Are you are finding that your inkjet printer ink is being used up quicker than you like? There is valid explanation for this. The ink is going down the drain, literarily. This is not neccessarily a bad thing however. Read on to learn how the ink in your printer is used in your inkjet printer.
In most inkjet/bubble jet printers there is a device called the ink absorber pad. The size and implementation of this varies between manufacturers and makes but its purpose remains the same. The ink absorber pad is designed to collect any wasted ink that is expelled by the printing head when the printer performs its cleaning cycle.
Wasted ink does not indicate a fault of the printer but is part of normal operation; however when the various ink absorption pads in a printer may fill up the printer may indicate this as an error and printing will not be possible unless the pad is changed and the error cleared.
This type of error is extremely common with printers manufactured in the last several years and leads to otherwise working and good printers being wasted by being thrown out wasting its ownerâ€™s money and adding to the landfill problem.
With the cost of printers being what they are the hardware somewhat subsidised at the expense of consumables. This leads to end users who experience an error with their printer will likely go out and buy a new printer rather than have it serviced to clear a fault such as ink absorption pad full especially with lower cost â€˜disposableâ€™ consumer grade printers.
When an inkjet printer is turned on from a cold and off state it will go through a deep clean cycle to clear out any old and dried out ink from the printing head to ensure that no â€˜gunkâ€™ ends up on the users printed document. The way this is achieved is via the use of cleaning apparatus in the printer such as a rubber or plastic squeeze wiper to swipe the surface of the print head or metal pins.
This approach will clean the surface of the print head but will not clean out the microscopic nozzles in the print head. Thus forcing fresh ink through the print head will clear out any old ink and essentially â€˜rinseâ€™ the print head ready for quality printing. The printer will also perform a cleaning cycle based on a schedule or timer as well as printed page count.
The downside of doing this is that precious ink is â€˜wastedâ€™ during the cleaning operations. To prevent ink from being wasted try not to turn off your printer from the hard power switch or from the wall. This will only confuse the printer and waste ink through cleaning cycles. It is for this reason inkjet printers typically only have a standby switch on the front panel and may not have a hard power switch. When the printer is in its standby mode it is in a ready to print state and will not waste ink or performs unnecessary cleaning cycles in this state, preserving ink.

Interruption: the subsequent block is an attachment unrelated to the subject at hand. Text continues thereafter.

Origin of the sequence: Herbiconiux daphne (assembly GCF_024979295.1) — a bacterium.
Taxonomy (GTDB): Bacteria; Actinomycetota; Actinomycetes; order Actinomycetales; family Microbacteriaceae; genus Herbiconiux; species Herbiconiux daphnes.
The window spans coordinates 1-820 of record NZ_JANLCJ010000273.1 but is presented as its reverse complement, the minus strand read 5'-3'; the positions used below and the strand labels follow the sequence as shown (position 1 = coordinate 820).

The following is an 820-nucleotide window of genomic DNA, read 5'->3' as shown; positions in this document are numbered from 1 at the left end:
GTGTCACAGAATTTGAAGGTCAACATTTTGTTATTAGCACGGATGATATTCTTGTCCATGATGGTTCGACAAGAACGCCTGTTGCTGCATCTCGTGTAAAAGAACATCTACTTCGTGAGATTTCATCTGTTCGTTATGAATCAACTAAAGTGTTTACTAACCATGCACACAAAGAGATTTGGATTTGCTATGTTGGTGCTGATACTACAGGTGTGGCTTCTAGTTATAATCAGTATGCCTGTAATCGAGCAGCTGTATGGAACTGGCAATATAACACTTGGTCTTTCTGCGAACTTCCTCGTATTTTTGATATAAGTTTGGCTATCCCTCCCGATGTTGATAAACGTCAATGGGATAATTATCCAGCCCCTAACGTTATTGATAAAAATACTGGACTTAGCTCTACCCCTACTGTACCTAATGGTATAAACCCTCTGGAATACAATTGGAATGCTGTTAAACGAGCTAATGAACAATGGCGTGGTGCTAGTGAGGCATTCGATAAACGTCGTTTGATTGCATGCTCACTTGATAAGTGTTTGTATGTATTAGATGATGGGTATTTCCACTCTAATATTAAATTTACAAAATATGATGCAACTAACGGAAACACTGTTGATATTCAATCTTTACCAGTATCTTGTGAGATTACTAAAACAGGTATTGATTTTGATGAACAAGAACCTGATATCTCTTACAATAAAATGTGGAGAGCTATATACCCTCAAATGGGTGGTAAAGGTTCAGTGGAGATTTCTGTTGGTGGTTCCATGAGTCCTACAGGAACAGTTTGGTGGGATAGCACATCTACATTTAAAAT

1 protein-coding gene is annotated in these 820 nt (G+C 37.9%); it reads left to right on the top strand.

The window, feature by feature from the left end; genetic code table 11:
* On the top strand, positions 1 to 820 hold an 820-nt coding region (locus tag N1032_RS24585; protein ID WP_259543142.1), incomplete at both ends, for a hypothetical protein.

The actual implementation of the ink absorption/waste system varies. Some makes use a small pad directly under the home position of the print heads to collect waste ink. Some makes use an elaborate system of several pads/sponges under the print heads as well as a separate large tank containing a large sponge connected to the print head via plumbing to collect waste ink.
The manufactures design the capacity in such a way that the end user should get a significant amount of pages printed before the pads will fill up and the printer will indicate an error and stop printing. We cannot give an average page cycle as this is vendor specific.
Users who print on a light or casual basis who may turn off their printer after printing a small number of pages may reach this capacity limit of waste ink sooner as compared to a user who may keep their printer on standby there will be more cleaning cycles and wasted ink per actual printed page for the former than the latter.
To illustrate our comments throughout this article we have dissected a Brother MFC-620CN multi-function inkjet printer to show the significance of the ink absorption pads.
This particular printer we are using as a reference for this article would not print due to an error being indicated relating to the ink absorber being full, although the pipes that carry the waste ink could also be blocked leading to the same issue.
As you can see from the following photograph, the ink absorber pad in the printer is quite large, almost the width of the printer and that with the particular printer featured it is almost full.
Typically, these parts are not user serviceable and can/should only be replaced by an authorised service agent. Some enterprising end users choose to dismantle their printers and rinse out the ink pads on then own using a hose or other device. This is a very messy process and we do not recommend it nor is a result guaranteed. Not only can moisture or water get into the printer through the wet pad but the service manual is needed to correctly disassemble and reassemble the printer. User modification of their printer voids the warranty.
If the concept of ink being wasted or â€˜going down the drainâ€™ as we have coined, we have a few suggestions.
Use a laser printer instead of an inkjet. There is less wastage with this technology
Use a business or enterprise grade inkjet which will have bigger and more economical ink tanks and possibly user replaceable waste management.
Deal with it. Waste ink is a consequence of using an inkjet printer and it is normal behaviour.